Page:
for traitors and informants. Not that Assange cares. His comments in a long
interview with the New Yorker
earlier this year are chilling:

I asked Assange
if he would refrain from releasing information that he knew might get someone
killed. He said that he had instituted a “harm-minimization policy,” whereby
people named in certain documents were contacted before publication, to warn
them, but that there were also instances where the members of Wikileaks might
get “blood on our hands.”

The most shameful thing is that major
newspapers have been enthusiastically cooperating with this anarchist threat.
Although the 250,000 US State Department cables are available on the Wikileaks
website (currently at http://213.251.145.96/)
the world has been reading excerpts edited by the London Guardian, the New York
Times, El Pais, in Spain, Le Monde, in France, and Der Spiegel, in Germany.
Heedless of the consequences for the security of the US and its allies, the
newspapers have published the juiciest tidbits. It’s hardly surprising that
some skulduggery has come to light but is it sinister enough to justify the
damage done?

Nor is it good journalism. Basically this
represents the Twitterization of the news: salacious gossip, snippets of
information taken out of context, characters without a plot. As US Secretary of
Defense Robert Gates said, it’s like looking at a war through a soda straw.
Assange has a convoluted anarchist theory to explain why he published the
cables. But the newspapers? As Australian media analyst Jonathan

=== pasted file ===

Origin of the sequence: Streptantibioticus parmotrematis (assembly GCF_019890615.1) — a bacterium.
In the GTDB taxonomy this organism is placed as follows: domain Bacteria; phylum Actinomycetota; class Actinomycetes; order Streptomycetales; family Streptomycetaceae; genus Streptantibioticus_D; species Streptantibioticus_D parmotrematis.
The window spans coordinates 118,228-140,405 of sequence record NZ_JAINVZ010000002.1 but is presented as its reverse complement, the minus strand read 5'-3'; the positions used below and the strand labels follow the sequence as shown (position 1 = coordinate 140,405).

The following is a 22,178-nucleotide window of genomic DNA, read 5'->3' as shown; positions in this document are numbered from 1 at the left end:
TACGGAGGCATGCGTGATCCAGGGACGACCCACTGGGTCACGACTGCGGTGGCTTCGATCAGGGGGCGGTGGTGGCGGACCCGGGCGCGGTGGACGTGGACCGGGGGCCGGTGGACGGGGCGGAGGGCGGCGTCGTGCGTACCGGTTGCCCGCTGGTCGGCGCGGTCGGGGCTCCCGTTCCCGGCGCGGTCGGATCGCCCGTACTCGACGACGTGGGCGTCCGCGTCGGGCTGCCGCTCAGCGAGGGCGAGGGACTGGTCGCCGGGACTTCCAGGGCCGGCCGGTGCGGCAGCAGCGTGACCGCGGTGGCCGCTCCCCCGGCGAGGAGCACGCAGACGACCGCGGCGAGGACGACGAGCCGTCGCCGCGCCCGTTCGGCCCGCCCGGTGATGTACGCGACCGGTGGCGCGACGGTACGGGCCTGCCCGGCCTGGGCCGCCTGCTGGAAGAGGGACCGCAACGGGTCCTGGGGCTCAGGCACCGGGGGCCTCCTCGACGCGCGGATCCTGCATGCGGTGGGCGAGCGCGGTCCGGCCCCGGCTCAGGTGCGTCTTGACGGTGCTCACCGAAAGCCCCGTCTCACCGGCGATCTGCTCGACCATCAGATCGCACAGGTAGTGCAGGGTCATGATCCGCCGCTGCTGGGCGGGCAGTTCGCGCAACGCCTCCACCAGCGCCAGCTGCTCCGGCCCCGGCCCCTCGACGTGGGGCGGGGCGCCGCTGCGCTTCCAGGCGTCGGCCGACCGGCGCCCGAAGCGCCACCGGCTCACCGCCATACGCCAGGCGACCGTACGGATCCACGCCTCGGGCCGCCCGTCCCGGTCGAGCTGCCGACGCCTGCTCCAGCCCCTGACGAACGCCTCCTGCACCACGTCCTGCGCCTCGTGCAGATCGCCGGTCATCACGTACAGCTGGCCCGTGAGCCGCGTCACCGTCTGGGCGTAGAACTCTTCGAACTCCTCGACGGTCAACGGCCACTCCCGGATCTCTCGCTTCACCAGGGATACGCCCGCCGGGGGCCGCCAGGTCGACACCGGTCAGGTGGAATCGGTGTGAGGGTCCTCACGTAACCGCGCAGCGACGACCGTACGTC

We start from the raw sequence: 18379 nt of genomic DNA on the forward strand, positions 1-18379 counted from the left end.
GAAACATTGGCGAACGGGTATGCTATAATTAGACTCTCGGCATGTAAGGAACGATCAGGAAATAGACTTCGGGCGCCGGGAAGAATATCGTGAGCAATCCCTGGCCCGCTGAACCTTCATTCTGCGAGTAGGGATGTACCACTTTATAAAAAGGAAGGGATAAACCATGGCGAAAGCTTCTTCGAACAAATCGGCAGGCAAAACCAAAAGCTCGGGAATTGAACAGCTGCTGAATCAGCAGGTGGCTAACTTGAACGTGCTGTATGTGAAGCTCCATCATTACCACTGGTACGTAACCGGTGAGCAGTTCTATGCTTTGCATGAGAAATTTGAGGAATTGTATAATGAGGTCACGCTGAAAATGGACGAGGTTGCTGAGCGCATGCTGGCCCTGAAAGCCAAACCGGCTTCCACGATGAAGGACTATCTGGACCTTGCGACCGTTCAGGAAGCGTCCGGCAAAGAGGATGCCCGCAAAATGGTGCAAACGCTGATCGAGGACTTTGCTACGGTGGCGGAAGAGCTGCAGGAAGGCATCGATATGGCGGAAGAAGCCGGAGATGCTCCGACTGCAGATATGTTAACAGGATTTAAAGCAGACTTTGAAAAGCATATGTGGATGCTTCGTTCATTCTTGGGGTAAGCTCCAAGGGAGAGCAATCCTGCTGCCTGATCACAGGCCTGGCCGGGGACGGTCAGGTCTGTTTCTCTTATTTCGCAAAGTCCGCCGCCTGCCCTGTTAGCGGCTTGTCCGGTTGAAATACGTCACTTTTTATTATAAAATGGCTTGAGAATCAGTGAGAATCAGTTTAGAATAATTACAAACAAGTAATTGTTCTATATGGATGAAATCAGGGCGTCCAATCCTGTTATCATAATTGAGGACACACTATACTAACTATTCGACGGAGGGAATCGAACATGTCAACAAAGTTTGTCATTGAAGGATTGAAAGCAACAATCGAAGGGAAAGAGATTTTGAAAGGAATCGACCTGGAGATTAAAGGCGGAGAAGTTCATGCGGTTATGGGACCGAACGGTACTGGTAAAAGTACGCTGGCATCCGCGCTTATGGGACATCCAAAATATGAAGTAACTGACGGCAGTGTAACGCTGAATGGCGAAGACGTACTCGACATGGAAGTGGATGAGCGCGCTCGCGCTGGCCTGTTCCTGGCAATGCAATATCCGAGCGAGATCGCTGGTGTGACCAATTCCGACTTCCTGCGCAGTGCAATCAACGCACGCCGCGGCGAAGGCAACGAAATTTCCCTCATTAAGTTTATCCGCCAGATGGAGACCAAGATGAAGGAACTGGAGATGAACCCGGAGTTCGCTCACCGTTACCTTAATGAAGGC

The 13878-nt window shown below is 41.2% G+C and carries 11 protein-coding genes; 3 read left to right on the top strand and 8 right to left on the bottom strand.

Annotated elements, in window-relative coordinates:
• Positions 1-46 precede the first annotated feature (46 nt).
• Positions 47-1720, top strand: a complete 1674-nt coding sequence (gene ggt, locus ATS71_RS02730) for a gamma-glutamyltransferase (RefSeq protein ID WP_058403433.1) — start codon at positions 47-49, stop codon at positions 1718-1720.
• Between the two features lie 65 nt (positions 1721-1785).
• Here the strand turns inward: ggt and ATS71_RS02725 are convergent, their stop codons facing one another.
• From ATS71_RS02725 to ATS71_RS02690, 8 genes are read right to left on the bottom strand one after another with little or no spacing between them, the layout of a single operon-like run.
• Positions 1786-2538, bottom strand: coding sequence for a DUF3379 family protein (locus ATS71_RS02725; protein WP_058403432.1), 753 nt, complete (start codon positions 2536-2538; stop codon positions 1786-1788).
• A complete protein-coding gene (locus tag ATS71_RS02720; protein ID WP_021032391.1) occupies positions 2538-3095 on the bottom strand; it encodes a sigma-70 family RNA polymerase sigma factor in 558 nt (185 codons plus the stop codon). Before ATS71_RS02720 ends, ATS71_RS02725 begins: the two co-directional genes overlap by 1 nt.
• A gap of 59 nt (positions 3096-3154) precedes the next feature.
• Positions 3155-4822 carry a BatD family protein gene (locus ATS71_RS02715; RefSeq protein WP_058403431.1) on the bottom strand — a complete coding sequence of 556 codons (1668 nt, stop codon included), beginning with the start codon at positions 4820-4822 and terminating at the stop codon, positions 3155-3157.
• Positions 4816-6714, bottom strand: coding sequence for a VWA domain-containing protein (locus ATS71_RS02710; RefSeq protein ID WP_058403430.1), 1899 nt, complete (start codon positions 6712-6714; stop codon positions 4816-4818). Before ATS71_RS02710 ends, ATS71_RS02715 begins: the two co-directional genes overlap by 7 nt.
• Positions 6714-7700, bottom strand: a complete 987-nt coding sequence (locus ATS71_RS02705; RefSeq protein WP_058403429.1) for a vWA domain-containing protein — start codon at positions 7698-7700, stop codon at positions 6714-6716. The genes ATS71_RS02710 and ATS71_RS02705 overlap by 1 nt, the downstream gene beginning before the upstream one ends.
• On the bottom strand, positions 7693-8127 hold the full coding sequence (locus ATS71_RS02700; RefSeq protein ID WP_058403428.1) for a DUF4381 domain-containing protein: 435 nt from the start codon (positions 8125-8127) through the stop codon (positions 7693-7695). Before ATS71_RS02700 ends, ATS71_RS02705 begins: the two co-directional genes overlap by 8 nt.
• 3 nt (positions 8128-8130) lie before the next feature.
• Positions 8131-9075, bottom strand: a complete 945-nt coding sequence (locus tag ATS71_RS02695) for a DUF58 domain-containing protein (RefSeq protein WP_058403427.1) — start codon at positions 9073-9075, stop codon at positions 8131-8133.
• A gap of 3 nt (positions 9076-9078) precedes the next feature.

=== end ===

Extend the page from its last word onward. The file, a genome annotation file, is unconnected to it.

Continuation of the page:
Holmes says
, “Their justification for printing many of these cables
seems to me, in that case, to be just, well, that they’re secret, and they’re
interesting because they’re secret.”

US rage has been directed at Assange.
Secretary of State Hillary Clinton has described
the leak
as ““an attack against the international community”. Some
politicians and pundits have even demanded his head on a platter. “We should
treat Mr Assange the same way as other high-value terrorist targets: Kill him,”
writes columnist
Jeffrey T Kuhner in the Washington Times
. But Assange did not steal
the documents. He merely published them. How is his role in the saga
essentially different from the editors of the New York Times or the Guardian?
They also have blood on their hands.

The third, and the most sinister, is the
rise of information terrorism. Suicide bombers sent by Islamic terrorists can
be foiled. Cyber-terrorists can be jailed. But information terrorism strikes at
democracy itself.

Has it occurred to no one at the New York
Times that if Julian Assange can publish government documents stamped “secret”,